Microsoft Office Tutorials and References

In Depth Information

Even if the CalculatedOrderFreightFirstTrial formula works as expected, it is very interesting to

investigate a bit more to try to understand why it has been necessary to define two distinct

measures. To reach your goal, you had to define a measure (CalculatedFreight) that seems

useless because a simple substitution would lead you to this more compact definition:

CalculatedOrderFreightSecondTrial = SUMX( Orders, VALUES( PriceList[Freight] ) )

Nevertheless, if you tried to use this second formula, PowerPivot would raise an error and

would not be able to perform the computation because SUMX creates a row context and

evaluates its second parameter without modifying the filter context. You should remember,

from Chapter 6, that the presence of a row context does not modify the filter context, so the

expression VALUES (PriceList[Freight]) is evaluated in a context wherein it returns multiple

rows, yielding to an error. On the other hand, when you pass the measure CalculatedFreight

as the second parameter to SUMX, you request the evaluation of a measure, so a new filter

context is created for its evaluation, wherein any row context is automatically transformed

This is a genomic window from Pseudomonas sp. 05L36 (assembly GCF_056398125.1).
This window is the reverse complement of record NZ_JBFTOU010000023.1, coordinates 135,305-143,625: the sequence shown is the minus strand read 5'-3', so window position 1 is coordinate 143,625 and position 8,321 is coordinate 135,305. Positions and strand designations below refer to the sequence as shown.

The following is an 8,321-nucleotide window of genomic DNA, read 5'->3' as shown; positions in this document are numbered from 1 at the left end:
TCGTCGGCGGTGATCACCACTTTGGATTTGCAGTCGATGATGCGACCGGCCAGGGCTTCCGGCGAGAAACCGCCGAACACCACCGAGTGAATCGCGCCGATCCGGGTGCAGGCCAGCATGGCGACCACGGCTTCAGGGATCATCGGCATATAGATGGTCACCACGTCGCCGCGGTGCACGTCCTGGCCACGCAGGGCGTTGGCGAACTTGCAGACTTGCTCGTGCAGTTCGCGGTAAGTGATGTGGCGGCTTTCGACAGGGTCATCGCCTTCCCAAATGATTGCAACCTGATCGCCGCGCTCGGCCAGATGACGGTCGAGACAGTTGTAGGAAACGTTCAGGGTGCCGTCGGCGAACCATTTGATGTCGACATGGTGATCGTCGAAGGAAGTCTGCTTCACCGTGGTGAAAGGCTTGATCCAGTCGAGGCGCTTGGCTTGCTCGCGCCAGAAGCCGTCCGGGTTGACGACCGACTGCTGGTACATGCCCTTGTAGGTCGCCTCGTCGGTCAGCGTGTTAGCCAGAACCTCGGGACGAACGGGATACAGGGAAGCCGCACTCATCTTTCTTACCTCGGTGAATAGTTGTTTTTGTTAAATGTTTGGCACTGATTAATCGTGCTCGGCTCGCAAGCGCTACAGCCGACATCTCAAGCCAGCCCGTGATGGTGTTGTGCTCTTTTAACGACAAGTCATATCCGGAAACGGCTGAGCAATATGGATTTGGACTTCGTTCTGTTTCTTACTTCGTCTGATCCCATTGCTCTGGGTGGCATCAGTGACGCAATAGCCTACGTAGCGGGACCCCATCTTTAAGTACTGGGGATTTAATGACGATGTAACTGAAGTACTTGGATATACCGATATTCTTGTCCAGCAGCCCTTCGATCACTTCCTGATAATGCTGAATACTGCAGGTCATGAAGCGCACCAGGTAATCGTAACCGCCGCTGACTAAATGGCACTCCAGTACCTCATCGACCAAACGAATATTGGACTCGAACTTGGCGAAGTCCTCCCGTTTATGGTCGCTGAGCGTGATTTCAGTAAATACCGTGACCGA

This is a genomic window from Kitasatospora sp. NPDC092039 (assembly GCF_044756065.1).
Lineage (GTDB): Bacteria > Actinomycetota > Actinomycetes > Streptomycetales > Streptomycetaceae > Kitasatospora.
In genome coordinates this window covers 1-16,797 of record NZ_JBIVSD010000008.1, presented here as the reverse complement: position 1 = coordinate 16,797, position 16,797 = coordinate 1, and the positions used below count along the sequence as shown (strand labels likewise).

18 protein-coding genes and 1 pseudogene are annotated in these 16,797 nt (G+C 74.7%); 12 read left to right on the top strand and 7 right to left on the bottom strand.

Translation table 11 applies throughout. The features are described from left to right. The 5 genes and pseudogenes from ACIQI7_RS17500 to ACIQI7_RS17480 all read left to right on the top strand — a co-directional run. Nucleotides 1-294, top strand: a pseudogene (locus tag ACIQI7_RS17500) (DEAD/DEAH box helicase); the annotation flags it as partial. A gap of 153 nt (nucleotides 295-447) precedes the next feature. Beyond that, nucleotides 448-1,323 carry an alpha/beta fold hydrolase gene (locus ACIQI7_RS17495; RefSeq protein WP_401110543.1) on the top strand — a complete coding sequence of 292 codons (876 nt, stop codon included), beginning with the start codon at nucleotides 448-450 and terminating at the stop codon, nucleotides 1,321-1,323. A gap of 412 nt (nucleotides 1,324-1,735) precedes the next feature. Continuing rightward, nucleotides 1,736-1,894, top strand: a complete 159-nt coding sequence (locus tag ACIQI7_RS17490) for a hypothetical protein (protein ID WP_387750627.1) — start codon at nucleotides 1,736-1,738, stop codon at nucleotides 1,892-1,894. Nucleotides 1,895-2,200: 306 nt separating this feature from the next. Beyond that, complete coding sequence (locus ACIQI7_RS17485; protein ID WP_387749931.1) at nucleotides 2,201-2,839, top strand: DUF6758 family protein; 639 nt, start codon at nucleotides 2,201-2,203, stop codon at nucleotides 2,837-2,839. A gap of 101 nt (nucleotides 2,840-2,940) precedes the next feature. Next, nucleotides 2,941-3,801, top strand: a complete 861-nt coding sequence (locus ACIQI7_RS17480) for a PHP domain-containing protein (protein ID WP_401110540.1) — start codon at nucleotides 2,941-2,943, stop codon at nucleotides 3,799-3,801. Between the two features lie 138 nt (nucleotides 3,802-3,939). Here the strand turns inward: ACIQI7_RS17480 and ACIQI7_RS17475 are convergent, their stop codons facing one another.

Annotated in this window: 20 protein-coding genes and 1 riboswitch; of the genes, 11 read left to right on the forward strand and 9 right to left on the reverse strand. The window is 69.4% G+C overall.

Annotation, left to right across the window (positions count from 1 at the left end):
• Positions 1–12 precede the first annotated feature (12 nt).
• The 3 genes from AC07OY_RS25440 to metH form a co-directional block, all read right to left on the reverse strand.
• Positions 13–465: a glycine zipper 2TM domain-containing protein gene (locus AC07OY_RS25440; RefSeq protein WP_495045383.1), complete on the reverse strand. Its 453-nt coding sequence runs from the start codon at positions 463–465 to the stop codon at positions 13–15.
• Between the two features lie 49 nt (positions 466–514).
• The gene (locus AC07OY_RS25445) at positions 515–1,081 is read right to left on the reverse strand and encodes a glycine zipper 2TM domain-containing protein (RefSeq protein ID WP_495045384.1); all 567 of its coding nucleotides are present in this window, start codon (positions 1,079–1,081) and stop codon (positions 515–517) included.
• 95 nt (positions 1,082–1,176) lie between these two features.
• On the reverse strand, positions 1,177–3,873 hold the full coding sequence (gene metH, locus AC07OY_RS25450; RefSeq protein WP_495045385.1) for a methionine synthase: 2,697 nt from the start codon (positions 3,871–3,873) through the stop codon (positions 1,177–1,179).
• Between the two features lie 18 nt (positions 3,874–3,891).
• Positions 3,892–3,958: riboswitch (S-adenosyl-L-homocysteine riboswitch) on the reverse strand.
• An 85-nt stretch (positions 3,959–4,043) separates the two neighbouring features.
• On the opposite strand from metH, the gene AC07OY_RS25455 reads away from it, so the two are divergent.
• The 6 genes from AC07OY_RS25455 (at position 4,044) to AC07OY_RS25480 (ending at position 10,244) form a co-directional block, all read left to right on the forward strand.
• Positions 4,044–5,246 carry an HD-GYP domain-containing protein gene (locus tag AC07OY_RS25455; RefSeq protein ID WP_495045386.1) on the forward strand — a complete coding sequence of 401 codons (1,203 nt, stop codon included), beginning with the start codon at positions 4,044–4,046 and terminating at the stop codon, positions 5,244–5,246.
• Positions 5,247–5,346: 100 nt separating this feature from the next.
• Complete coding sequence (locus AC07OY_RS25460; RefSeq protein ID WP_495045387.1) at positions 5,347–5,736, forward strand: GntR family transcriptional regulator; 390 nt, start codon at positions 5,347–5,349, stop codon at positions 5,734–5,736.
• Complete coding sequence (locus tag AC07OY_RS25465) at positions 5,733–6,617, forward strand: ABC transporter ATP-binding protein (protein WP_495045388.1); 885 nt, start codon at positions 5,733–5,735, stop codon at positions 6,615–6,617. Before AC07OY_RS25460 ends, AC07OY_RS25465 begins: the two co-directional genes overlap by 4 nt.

into a correspondent filter context.

If a light suddenly turns on in your brain and says CALCULATE, you are one of the most

careful readers we could ever dream of. If not, do not worry, it is absolutely normalâ€”it

took us a really long time to discover (and remember at the right time) that the CALCULATE

function does exactly this: it opens a new filter context that transforms any row context

into a filter context. So a more compact representation of the same formula might be this:

CalculatedOrderFreightThirdTrial = SUMX( Orders, CALCULATE( VALUES( PriceList[Freight] ) ) )

Unfortunately, even this formula does not work as expected; to discover the reason, you need

to study the question a little longer. It turns out that simply adding the measure to a PivotTable

raises the error shown in Figure 10-33.

FIguRE 10-33
Trying to compact a formula sometimes raises unexpected errors.

It seems that, even if CALCULATE opens a correct filter context, the VALUES function still

returns multiple values. But if you try to add the formula after having filtered the couriers

to show only one of them, the formula works correctly, as you can see in Figure 10-34.